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BEIJING - China's inflation rose in February at its lowest pace in 20 months, providing more room for the government to stimulate growth in the world's second-largest economy.
The consumer price index (CPI), a main gauge of inflation, increased 3.2 percent year-on-year last month, the National Bureau of Statistics said Friday.
It eased from a 4.5-percent rise registered in January, during which shopping spree in the Chinese Lunar New Year holiday boosted retail prices.
With inflation pressures fading, it leaves Chinese policymakers with more room to further loosen the monetary policy so to shore up growth, said Teng Tai, chief economist at Minsheng Securities.
The pullback in February's CPI rise, along with continuous food price declines, indicates the government's inflation control target could be reachable this year, said Yuan Gangming, a researcher with Tsinghua University.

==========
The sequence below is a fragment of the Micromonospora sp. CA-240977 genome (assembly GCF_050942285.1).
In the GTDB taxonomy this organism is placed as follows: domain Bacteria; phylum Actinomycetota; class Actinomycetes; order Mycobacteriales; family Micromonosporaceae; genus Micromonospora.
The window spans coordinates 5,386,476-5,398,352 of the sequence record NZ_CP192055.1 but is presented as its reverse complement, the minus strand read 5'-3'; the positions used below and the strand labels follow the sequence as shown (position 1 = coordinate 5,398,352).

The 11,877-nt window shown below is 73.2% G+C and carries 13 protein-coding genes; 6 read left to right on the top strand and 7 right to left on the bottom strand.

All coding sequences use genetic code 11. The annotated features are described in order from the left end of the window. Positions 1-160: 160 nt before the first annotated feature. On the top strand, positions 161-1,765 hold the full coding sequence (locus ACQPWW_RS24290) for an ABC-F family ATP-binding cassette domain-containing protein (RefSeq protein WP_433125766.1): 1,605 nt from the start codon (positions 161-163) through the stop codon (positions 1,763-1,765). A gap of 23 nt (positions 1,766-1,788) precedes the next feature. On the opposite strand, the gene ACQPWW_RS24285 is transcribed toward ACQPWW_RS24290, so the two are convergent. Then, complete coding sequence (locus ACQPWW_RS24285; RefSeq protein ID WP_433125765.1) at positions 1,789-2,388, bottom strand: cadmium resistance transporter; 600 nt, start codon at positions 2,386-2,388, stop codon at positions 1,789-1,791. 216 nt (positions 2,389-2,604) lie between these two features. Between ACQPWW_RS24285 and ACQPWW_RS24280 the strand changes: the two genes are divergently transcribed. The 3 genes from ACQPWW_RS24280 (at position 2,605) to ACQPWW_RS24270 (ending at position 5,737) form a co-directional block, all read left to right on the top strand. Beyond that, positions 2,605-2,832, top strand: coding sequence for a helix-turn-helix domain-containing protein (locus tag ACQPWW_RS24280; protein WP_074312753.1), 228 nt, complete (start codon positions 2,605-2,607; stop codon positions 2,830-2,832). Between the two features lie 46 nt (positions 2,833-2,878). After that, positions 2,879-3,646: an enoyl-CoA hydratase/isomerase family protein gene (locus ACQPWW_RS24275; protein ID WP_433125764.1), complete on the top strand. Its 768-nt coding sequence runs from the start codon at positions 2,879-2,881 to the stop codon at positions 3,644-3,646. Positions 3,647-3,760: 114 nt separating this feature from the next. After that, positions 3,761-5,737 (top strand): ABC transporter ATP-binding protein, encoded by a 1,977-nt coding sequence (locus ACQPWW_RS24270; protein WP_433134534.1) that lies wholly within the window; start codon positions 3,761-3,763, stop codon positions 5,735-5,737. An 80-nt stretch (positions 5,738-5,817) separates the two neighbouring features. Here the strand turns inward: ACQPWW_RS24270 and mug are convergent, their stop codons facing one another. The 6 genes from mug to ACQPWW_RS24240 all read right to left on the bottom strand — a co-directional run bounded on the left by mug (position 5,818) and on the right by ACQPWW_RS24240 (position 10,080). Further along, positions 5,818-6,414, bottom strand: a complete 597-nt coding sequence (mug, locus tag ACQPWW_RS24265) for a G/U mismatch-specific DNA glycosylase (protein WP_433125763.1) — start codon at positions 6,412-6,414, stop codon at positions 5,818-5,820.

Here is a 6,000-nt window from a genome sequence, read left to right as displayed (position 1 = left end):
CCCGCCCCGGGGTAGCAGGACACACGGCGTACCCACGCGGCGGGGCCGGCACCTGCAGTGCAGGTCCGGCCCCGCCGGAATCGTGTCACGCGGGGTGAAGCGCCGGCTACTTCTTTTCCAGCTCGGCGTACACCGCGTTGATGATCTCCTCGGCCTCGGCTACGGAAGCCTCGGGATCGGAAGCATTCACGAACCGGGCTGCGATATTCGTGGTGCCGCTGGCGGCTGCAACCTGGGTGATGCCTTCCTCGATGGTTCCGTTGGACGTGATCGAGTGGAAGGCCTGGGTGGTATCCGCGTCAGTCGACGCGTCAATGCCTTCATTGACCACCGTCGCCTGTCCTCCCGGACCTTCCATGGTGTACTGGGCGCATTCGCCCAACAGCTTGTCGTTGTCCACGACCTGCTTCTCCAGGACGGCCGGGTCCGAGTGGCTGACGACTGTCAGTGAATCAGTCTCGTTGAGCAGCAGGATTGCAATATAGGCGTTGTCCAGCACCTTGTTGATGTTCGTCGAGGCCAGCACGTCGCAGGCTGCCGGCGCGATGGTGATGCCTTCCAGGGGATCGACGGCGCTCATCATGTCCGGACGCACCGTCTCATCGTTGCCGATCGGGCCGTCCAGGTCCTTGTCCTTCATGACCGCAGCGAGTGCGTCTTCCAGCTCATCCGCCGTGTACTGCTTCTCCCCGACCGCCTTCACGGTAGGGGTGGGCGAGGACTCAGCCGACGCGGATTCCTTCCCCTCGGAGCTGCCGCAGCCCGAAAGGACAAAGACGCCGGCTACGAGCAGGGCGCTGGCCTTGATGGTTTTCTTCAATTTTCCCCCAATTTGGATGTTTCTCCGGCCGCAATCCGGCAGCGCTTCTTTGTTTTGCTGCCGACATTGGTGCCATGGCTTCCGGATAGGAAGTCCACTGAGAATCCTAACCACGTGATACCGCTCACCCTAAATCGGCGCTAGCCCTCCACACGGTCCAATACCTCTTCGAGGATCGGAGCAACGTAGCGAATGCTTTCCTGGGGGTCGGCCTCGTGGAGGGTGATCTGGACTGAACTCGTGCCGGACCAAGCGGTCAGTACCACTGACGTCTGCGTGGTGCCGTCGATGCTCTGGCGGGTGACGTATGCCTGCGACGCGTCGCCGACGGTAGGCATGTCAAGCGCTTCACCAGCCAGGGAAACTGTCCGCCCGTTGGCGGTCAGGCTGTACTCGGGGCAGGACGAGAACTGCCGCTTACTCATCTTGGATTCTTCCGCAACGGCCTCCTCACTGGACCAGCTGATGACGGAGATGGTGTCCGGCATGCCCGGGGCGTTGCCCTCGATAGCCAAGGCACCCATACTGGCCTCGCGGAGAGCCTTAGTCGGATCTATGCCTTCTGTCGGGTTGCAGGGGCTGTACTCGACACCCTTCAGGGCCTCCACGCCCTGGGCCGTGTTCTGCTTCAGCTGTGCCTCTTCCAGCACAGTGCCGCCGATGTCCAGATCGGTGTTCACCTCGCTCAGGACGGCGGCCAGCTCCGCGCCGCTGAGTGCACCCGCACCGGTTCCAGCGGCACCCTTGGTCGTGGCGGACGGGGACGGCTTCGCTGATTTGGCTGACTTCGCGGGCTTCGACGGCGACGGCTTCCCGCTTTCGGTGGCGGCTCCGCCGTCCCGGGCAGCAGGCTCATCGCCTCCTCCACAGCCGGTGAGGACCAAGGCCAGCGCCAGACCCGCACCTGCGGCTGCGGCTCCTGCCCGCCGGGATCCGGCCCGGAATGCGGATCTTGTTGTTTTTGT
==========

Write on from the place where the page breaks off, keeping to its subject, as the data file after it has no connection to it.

The Chinese government has cut the projected economic growth to 7.5 percent for this year and aims to keep the CPI increase to around 4 percent.
In the first two months, the country's CPI climbed 3.9 percent compared with the previous year. On a monthly basis, CPI dipped 0.1 percent in February, the NBS said.
The slower CPI growth in February, pared by a higher comparative base from last February, also results from a deceleration in food price growth.
Food prices, which account for nearly one-third of the weighting in the calculation of China's CPI, increased 6.2 percent last month from one year earlier. Food price growth slowed from January's 10.5 percent rise.
The price of pork, China's staple meat, jumped 15.9 percent year-on-year last month after surging 25 percent in January.